Objective: Based on animal studies and anecdotal case reports, high-dose therapy and autologous blood stem cell rescue have been proposed as an experimental treatment for severe, refractory rheumatoid arthritis (RA). This study aimed to establish the toxicity of this treatment and obtain preliminary efficacy data upon which to base future clinical trials.
Methods: Two cohorts of 4 patients who fulfilled criteria for severe, active, treatment-resistant RA were recruited into a dose-escalation study of cyclophosphamide (CYC) (100 mg/kg or 200 mg/kg) followed by unmanipulated peripheral blood stem cell rescue. Patient treatment was managed according to a standard supportive care protocol. Disease-modifying drugs were discontinued before treatment, but corticosteroids were maintained and later tapered where possible. Patients' conditions were assessed using World Health Organization toxicity criteria and standard parameters for rheumatic disease.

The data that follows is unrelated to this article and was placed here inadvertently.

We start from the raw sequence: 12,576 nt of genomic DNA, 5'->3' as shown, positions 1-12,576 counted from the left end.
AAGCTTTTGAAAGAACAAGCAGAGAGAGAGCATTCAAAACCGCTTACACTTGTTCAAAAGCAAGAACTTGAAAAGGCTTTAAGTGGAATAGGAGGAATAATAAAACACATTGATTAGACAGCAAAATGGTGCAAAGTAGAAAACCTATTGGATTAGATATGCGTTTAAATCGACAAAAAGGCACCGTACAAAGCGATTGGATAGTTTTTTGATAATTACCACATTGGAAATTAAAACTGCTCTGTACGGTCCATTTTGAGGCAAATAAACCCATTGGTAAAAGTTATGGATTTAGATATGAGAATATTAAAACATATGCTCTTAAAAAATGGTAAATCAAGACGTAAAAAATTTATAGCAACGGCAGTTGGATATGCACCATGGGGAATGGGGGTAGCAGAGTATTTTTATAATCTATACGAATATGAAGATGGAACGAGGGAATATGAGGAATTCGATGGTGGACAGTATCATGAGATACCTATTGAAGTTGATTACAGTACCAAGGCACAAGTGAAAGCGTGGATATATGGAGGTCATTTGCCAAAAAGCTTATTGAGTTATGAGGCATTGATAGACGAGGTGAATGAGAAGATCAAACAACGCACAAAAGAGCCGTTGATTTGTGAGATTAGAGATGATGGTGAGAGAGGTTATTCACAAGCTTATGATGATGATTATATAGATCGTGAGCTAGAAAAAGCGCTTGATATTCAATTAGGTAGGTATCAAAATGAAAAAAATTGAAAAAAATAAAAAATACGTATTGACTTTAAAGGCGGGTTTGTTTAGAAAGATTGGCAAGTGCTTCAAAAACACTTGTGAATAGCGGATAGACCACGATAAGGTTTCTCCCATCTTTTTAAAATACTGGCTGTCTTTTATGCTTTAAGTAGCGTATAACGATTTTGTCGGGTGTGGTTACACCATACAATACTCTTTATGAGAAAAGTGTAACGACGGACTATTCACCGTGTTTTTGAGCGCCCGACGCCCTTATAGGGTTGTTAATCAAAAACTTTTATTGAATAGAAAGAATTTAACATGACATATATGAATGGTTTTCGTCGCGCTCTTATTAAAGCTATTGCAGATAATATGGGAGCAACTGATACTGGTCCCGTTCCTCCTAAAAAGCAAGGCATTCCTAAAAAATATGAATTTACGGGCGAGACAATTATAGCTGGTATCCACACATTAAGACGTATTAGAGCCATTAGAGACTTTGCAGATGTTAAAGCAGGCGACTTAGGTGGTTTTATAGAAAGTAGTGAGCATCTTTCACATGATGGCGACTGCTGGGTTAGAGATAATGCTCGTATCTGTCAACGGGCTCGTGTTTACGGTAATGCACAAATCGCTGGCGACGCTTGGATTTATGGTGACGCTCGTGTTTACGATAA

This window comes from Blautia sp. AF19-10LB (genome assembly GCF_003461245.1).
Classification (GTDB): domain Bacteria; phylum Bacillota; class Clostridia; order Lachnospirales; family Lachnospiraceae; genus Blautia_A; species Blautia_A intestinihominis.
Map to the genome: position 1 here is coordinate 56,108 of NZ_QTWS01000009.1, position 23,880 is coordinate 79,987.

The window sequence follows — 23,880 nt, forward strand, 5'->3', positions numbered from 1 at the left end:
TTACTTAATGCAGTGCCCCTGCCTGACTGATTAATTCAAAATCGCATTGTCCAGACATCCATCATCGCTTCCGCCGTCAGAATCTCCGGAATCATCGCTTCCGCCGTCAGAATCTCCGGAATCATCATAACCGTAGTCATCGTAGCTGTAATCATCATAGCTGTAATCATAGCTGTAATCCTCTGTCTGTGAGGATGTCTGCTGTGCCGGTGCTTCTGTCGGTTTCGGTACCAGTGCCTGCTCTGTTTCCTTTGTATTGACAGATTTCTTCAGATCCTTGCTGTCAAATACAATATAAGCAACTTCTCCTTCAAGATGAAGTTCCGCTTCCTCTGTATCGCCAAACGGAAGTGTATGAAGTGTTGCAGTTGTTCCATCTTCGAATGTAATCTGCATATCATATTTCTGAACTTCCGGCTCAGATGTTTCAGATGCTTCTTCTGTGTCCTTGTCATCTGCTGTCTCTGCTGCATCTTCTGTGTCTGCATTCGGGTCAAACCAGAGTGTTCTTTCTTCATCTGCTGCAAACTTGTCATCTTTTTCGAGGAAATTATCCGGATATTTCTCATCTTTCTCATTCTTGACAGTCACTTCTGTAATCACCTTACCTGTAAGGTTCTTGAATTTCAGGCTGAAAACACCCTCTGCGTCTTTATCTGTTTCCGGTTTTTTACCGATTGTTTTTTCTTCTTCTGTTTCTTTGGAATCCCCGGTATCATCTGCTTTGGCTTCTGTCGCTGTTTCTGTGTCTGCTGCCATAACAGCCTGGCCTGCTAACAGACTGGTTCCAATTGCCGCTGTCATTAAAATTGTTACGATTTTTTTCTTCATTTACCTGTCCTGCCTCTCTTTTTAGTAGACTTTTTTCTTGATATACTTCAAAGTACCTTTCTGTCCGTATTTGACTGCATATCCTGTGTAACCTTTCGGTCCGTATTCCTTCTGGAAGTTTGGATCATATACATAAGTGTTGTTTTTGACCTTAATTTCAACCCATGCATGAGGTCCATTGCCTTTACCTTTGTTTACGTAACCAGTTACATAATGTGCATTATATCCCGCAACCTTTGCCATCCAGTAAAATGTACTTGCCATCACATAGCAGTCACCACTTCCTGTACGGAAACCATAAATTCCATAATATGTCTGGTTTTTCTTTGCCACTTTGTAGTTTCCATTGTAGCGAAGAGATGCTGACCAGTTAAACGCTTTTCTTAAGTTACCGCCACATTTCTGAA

Results: Dose-dependent differences in hematologic toxicity were observed between cohorts 1 and 2, although toxicity was similar for other systems and was most significant in the gastrointestinal system. Patients in cohort 1 had only transient responses to therapy, lasting 2-3 months. Substantial improvements were sustained beyond 17-19 months in cohort 2, including steroid-independent disease remission for 1 patient, although the procedure did not completely abolish disease activity.
Conclusion: High-dose CYC and unmanipulated autologous blood stem cell rescue has acceptable dose-dependent toxicity in severe, treatment-resistant RA, and 200 mg/kg of CYC induces substantial clinical responses. Refinement of this intensive approach might include further intensification of the preparation regimen, graft manipulation, and posttransplant immunomodulation.